Roberto Saba

Ashoka Fellow
Fellow Since 2008
Asociasion por los Directos Civiles


This profile was prepared when Roberto Saba was elected to the Ashoka Fellowship in 2008.
The New Idea
Roberto is at the forefront of the movement to promote democracy and civic engagement in Argentina. As director of the organization Poder Ciudadano (Citizen Power) in the 1990s, he fostered democratic debate and community at the grassroots level. During the first stages of Argentine democracy, Roberto played a pivotal role in engaging citizens who distrusted government and were skeptical of politics. In the late 1990s, he led a major campaign against government corruption that put the issue on the Argentine people’s agenda for the first time. Corruption became a central issue in the national election, and the newly elected president created an anti-corruption office. Roberto has always acted on the belief that democracy must come from citizens who own their rights and proactively push for them. He and others founded the Asociación por los Derechos Civiles (ADC) to use law as a tool for social change and to advocate for civil rights and minority rights. There was no other organization in Argentina using litigation in this way. Today ADC is one of Argentina’s largest citizen organizations (COs), and may be compared to the American Civil Liberties Union. Director of ADC since 2001, Roberto has led the organization to a unique focus on the right to information as a key leverage point for protecting civil rights and fostering democracy. As with his anti-corruption campaign, his goal is to show Argentineans how they are directly affected by lack of government transparency and limitations on press freedom. Through awareness-building and public policy change, Roberto has enabled the public to learn information about the activities of government and political leaders, such as the salaries of public officials and all public tenders for government contracts. On the regional level, Roberto has forged a coalition of organizations working to shine new light on the soft censorship prevalent in young democracies across Latin America.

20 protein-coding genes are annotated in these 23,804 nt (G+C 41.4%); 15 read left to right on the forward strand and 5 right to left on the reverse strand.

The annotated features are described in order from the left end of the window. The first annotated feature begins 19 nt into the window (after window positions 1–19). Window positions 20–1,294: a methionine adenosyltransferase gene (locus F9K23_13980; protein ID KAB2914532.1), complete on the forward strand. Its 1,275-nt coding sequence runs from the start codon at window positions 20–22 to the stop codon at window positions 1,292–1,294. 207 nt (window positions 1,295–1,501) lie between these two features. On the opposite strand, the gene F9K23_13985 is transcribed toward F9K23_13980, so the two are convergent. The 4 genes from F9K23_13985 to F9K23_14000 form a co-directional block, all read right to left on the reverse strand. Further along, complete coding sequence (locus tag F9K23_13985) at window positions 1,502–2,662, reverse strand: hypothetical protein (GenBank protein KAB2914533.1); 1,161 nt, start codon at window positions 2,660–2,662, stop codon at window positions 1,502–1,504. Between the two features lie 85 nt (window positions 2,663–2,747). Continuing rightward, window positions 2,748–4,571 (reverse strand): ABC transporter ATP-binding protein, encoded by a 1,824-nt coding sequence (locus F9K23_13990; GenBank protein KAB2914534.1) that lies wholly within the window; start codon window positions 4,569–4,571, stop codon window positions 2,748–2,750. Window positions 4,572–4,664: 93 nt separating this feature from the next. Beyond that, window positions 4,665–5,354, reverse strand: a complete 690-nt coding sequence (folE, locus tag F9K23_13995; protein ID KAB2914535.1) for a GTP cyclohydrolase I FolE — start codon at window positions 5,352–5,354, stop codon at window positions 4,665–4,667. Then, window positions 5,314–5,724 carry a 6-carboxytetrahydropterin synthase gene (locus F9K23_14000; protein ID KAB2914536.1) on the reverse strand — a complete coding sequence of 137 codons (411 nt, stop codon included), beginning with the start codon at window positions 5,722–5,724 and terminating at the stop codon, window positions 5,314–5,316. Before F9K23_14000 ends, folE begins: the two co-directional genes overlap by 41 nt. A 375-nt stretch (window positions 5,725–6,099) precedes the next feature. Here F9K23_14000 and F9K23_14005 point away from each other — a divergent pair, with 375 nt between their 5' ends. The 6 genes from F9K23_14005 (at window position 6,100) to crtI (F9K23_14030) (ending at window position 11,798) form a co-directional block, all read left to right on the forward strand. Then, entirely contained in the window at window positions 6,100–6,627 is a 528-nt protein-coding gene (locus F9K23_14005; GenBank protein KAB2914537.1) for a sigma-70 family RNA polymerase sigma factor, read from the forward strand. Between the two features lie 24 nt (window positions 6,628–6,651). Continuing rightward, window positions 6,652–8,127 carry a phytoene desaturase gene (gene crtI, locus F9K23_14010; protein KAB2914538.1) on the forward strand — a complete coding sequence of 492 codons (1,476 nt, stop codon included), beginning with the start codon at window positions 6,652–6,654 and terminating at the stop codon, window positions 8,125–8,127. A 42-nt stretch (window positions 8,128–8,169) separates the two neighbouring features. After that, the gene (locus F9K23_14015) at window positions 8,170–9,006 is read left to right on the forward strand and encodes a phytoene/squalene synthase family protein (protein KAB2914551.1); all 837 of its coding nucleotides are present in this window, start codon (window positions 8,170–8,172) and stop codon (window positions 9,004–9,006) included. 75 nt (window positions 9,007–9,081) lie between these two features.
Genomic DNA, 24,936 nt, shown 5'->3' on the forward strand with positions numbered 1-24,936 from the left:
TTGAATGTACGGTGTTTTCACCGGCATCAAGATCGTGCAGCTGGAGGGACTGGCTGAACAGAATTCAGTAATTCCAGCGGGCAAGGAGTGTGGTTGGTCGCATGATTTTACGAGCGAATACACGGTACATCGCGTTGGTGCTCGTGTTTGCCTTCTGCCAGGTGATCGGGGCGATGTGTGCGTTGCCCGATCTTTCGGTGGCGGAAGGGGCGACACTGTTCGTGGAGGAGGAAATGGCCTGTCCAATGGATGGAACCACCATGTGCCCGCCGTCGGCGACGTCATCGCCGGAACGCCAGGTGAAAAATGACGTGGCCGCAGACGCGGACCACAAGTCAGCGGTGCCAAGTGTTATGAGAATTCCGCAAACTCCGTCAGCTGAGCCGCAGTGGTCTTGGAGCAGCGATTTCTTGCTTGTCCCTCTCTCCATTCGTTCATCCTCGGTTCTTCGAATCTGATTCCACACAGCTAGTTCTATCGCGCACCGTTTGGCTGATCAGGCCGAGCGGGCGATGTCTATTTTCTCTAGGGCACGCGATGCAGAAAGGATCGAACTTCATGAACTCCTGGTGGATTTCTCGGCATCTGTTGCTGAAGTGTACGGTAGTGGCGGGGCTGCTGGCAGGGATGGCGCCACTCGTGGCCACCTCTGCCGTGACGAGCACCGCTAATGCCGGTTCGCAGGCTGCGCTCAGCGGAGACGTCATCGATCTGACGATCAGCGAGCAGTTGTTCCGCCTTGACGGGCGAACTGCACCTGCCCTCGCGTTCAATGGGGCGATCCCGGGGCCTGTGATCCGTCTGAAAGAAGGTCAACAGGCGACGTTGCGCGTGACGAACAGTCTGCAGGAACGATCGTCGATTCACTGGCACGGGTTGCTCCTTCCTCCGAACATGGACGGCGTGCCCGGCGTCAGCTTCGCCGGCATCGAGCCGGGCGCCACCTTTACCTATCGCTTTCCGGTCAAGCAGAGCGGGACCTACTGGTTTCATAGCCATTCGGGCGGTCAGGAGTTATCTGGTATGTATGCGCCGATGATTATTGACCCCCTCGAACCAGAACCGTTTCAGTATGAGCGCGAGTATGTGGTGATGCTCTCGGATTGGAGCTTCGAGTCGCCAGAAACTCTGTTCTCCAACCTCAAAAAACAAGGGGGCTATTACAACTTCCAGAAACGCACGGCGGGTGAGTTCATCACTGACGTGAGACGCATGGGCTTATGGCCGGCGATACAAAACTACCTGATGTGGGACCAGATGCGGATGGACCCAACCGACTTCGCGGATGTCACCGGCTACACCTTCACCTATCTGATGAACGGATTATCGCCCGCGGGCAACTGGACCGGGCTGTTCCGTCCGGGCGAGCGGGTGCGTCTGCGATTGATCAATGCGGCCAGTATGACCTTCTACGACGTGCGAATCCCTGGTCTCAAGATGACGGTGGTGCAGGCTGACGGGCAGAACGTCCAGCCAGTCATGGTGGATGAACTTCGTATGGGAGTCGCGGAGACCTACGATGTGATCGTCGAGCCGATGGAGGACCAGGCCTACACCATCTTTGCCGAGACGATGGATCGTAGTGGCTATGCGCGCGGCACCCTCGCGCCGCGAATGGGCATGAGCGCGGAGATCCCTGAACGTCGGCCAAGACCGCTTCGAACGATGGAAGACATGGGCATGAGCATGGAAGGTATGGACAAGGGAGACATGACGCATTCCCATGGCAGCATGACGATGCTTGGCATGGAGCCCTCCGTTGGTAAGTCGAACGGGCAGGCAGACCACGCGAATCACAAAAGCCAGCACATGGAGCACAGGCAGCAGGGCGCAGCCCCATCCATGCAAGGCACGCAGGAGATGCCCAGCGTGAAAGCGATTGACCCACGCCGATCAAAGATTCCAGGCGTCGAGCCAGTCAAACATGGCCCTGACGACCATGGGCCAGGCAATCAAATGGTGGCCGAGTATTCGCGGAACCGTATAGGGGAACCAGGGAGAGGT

The Problem
The Strategy
The Person

More For You